Energisers help regain students’ attention, take a brain break and prepare them for the next task.
For example, rhythmic clapping, following dance videos, etc. are great energisers.
7. Count Down
Teachers can use a countdown to help children re-group after an activity/discussion.
For example, the teacher can count backwards from 5 to 1 to get the students’ attention.
8. Hand Signals
Teachers and students can co-decide hand signals to make a discussion purposeful and engaging.
This video shows some useful hand signals that teachers can incorporate in their classrooms.
Here are 9 Instructional Strategies
Instructional strategies are learning techniques a teacher can use to help students learn or gain a better understanding. It allows teachers to make the learning experience more fun and practical and encourages students to take more of an active role in their learning.
1. Check for understanding
Teachers can ask questions after teaching a concept to see if the students have understood it. These questions can be thinking questions or direct questions from the concept.
Correct Example: “What are the two types of ….?”
Wrong Example: “Did you understand?”
2. Tell me what to do
The teacher can also check if students have understood the instruction by making the students repeat what was just told to them.
3. You can answer
If a teacher finds that a student is not able to answer, he/she can ask another student to say the answer loudly. The teacher can repeat the question to the first student and encourage them to repeat the answer. This helps the students develop a sense of community and inclusion because of the opportunity presented to them.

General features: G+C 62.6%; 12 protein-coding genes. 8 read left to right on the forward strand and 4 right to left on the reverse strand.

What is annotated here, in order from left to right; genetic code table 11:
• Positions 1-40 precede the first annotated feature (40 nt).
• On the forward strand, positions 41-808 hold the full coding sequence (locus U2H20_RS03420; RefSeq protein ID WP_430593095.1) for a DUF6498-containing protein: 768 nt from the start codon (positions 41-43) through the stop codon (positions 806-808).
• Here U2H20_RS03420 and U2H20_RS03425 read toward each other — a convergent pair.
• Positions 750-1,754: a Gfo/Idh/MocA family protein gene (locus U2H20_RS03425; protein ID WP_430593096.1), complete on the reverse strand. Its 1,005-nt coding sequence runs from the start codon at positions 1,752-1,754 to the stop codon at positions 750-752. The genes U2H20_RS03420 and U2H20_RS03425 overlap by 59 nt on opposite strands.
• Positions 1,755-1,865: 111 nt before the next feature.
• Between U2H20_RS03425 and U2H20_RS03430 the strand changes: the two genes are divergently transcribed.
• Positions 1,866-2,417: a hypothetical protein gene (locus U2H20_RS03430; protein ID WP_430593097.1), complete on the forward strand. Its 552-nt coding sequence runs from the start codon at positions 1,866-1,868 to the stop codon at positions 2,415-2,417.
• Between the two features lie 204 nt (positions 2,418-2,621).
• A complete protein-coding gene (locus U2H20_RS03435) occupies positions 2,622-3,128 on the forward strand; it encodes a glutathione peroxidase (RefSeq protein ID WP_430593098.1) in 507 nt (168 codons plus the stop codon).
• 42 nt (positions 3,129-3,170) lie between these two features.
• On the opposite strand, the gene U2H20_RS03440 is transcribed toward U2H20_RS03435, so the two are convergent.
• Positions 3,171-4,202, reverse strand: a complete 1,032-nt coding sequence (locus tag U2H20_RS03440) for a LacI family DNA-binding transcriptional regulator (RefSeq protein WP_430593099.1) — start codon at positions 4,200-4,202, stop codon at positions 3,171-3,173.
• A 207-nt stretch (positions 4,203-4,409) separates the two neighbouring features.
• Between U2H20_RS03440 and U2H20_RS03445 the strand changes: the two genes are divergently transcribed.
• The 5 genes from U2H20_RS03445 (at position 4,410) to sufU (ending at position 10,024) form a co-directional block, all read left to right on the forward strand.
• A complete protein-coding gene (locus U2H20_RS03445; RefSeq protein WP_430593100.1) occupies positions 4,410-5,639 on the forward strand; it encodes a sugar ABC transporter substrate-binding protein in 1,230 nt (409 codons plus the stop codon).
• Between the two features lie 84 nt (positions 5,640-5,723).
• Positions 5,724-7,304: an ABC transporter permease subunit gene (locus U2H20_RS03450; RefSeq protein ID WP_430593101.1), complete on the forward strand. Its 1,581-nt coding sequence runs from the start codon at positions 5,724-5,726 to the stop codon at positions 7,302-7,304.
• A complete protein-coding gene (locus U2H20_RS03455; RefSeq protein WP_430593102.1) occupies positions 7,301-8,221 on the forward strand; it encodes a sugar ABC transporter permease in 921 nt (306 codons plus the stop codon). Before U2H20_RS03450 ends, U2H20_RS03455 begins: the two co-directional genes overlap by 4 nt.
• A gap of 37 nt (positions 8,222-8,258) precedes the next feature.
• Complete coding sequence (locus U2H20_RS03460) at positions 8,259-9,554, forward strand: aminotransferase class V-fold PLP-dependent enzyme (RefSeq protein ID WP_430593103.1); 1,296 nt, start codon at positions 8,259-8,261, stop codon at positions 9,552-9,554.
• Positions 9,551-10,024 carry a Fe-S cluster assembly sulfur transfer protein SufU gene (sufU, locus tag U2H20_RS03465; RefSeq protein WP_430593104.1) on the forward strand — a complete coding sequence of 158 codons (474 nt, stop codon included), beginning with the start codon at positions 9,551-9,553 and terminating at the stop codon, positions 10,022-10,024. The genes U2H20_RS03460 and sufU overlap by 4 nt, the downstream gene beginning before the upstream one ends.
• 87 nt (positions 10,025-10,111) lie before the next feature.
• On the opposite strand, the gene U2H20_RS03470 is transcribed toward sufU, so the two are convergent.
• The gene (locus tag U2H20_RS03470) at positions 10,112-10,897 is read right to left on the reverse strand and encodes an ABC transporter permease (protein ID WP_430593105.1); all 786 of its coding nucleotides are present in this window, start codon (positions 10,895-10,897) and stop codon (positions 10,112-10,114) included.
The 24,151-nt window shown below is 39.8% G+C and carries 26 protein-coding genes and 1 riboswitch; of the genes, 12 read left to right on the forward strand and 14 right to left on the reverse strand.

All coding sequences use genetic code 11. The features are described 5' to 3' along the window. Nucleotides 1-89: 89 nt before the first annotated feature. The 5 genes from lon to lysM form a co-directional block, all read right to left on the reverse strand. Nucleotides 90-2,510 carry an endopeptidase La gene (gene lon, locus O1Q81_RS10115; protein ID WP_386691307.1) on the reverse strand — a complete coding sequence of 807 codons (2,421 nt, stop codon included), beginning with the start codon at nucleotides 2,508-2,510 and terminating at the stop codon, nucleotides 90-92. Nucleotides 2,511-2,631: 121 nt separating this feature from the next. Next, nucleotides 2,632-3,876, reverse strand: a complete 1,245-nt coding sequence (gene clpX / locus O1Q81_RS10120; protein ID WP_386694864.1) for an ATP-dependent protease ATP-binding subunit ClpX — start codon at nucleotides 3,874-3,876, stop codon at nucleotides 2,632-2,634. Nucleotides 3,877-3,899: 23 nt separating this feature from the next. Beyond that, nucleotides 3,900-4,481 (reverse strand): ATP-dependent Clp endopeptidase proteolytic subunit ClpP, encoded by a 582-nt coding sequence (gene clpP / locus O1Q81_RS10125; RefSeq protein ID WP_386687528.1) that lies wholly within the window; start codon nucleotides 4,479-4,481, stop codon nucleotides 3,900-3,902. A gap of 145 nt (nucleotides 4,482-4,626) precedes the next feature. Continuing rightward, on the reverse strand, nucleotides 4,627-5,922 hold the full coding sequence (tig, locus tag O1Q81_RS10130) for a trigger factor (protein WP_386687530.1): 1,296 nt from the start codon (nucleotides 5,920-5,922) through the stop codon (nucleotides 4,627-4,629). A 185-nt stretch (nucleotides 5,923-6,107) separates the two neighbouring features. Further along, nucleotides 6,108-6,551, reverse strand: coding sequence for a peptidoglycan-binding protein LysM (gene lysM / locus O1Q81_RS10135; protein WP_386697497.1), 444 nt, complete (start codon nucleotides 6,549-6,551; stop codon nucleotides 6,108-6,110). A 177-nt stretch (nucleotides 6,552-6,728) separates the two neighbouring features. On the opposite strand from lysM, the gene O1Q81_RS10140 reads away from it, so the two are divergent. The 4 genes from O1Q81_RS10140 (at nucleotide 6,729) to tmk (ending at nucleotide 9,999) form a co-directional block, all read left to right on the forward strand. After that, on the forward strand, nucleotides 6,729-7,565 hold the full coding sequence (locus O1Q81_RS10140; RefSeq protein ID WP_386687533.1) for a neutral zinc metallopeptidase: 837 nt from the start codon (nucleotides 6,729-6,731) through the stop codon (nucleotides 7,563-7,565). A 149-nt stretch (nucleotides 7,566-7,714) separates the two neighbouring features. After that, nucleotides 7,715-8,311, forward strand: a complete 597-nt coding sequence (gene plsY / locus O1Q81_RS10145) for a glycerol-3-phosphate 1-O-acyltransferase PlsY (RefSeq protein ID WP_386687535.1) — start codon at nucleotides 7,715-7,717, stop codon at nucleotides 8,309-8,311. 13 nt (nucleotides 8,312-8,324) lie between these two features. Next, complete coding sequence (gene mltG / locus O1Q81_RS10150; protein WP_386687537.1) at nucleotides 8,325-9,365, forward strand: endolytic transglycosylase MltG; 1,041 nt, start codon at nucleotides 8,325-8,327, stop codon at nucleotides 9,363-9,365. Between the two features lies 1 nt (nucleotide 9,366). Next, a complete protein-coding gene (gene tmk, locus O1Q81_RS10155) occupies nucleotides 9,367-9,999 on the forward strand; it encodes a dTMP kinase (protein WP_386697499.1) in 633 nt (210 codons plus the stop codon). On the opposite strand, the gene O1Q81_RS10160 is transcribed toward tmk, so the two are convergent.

4. Graphic Organizer
This is an important tool that allows students to visually categorize new information or review old information. It helps to conceptualize the information given to them during the class. When students look at the information that’s organized, it’s easier for them to retain and remember that information.
For example, simple flow charts like this or this with boxes and arrows do a marvellous job of communicating structured information that a paragraph of text may not be able to.
We can also use games to make online learning fun and engaging. Games can be used to make assessments and classroom interaction more interesting. It is important to align the gamified elements with learning objectives. You can incorporate gamified elements such as points, levels, badges and leaderboards.
Some tools for gamification are Kahoot, Quizizz, Khan Academy and Microsoft Math Solver.
6. Continuous Assessment and Feedback
Having continuous short assessments can help teachers gauge the students’ progress and keep the student motivated. These assessments need not be lengthy and can entail just asking 5 questions relating to the concept. It will help the teachers decide the next steps for the learning outcome/concept.
7. Cold Call
In order to make participation the expectation, call on students regardless of whether they raised their hands to answer a question. This will encourage students to always be attentive in the class and will provide equal opportunity to all students to participate in discussions.
For example, the teacher can write down the names of each student on one ice cream stick or a piece of paper each, and show the names on the video to call on individual students and check their understanding.